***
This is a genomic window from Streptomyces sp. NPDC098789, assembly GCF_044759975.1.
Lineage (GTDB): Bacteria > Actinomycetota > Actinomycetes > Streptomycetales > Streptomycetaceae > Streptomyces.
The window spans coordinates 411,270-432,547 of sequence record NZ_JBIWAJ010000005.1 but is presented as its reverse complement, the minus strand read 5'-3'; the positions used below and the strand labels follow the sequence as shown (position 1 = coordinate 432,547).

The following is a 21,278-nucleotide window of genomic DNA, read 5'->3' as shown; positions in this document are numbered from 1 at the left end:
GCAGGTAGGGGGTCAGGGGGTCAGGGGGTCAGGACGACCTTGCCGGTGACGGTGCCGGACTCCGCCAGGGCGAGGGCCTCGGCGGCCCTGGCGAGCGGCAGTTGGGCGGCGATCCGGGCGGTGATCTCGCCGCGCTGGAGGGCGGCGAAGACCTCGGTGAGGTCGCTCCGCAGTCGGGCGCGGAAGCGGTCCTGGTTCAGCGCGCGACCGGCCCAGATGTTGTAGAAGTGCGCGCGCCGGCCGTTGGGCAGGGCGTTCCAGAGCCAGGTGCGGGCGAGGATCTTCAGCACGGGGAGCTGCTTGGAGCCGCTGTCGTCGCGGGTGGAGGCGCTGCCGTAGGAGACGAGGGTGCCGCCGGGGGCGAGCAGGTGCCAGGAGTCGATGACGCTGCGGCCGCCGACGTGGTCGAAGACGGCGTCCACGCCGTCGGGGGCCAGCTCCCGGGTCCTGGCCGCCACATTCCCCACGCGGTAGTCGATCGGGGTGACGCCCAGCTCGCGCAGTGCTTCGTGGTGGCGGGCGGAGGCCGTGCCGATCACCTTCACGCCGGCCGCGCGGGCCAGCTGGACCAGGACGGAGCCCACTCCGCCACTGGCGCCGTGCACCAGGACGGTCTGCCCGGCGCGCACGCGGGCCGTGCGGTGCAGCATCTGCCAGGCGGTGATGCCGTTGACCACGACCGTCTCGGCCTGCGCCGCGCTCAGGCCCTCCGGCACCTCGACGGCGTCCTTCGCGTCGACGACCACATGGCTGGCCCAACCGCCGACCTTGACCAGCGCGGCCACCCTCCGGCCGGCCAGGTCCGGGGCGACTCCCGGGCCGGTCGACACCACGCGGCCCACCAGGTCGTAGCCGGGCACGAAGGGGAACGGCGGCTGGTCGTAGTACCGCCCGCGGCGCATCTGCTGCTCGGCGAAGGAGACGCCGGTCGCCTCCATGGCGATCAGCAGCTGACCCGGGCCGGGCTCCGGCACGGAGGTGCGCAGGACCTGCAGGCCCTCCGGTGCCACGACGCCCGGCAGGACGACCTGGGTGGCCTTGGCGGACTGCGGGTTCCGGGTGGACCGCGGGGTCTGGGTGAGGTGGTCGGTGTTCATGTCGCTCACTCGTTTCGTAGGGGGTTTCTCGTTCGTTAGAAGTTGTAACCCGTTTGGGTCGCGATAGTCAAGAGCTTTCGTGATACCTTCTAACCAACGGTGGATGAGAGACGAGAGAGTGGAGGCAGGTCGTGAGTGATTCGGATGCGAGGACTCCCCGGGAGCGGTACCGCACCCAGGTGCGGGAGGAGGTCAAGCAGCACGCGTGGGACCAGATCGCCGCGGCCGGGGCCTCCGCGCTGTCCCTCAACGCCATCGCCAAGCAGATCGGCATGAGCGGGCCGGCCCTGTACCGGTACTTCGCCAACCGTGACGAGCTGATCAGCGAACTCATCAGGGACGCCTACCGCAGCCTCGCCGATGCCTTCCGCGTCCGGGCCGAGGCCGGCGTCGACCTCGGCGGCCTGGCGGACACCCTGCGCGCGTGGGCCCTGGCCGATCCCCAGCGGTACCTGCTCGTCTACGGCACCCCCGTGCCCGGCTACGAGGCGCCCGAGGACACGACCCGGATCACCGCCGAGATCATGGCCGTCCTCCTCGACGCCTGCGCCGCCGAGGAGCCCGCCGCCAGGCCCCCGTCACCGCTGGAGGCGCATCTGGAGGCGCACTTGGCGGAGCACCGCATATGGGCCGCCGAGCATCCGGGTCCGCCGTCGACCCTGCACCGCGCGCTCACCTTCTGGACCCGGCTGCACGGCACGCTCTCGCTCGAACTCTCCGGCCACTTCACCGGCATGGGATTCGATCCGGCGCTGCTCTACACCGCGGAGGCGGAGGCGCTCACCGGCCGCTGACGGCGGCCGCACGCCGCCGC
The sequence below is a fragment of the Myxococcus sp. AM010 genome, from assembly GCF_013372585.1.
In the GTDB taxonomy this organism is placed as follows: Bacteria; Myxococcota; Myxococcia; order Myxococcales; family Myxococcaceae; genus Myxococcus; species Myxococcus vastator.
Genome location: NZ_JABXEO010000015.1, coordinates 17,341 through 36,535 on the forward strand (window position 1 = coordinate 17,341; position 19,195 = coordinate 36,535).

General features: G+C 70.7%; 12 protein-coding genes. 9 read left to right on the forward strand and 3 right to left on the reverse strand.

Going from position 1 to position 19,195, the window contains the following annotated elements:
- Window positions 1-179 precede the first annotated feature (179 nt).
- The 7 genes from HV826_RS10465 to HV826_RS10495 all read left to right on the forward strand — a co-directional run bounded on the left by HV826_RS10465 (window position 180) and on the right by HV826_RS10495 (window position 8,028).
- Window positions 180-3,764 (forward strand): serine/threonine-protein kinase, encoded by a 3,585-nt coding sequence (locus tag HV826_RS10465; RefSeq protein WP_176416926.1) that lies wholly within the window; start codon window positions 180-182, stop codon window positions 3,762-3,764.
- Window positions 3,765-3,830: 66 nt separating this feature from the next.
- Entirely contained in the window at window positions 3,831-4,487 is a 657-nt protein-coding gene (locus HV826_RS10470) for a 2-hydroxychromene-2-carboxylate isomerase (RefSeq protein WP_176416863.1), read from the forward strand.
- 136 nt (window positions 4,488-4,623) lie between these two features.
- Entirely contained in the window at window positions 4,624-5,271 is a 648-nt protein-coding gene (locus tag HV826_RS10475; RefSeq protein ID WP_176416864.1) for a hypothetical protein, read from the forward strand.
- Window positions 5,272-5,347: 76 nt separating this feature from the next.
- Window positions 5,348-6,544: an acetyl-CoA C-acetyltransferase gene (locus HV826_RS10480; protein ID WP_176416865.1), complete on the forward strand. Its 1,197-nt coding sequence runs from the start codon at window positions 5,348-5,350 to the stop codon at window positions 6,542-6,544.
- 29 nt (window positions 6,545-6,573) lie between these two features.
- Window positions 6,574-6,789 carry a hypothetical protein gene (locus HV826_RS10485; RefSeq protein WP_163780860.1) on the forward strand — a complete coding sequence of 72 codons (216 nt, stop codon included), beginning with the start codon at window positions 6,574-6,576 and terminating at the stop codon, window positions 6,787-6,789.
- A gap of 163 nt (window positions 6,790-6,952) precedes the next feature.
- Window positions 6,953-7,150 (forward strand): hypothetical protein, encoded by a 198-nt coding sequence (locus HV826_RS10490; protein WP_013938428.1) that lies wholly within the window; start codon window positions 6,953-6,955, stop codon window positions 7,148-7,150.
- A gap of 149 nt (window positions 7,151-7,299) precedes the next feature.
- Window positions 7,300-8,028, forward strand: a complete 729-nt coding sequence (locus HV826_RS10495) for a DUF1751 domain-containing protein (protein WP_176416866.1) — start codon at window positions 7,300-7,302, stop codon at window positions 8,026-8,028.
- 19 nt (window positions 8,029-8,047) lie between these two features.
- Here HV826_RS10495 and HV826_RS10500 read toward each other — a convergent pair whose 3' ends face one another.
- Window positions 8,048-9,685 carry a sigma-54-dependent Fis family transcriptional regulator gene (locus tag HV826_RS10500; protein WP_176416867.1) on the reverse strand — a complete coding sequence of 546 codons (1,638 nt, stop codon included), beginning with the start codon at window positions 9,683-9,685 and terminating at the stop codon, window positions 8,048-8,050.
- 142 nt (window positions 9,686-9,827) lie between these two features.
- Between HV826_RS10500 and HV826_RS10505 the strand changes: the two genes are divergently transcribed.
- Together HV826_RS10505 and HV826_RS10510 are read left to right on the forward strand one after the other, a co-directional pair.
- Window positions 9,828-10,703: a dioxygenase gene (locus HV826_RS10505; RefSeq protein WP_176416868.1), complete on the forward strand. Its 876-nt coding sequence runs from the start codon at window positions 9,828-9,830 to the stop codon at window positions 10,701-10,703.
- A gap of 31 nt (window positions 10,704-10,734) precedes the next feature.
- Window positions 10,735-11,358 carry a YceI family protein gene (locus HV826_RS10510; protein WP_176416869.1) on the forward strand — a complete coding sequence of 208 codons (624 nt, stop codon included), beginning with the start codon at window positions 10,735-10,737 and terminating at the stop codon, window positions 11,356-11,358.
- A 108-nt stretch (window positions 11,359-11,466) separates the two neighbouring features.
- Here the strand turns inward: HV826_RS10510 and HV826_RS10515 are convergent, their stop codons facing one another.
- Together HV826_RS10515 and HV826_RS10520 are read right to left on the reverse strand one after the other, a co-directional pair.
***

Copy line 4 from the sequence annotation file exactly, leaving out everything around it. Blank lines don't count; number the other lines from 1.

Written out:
The following is a 21,278-nucleotide window of genomic DNA, read 5'->3' as shown; positions in this document are numbered from 1 at the left end: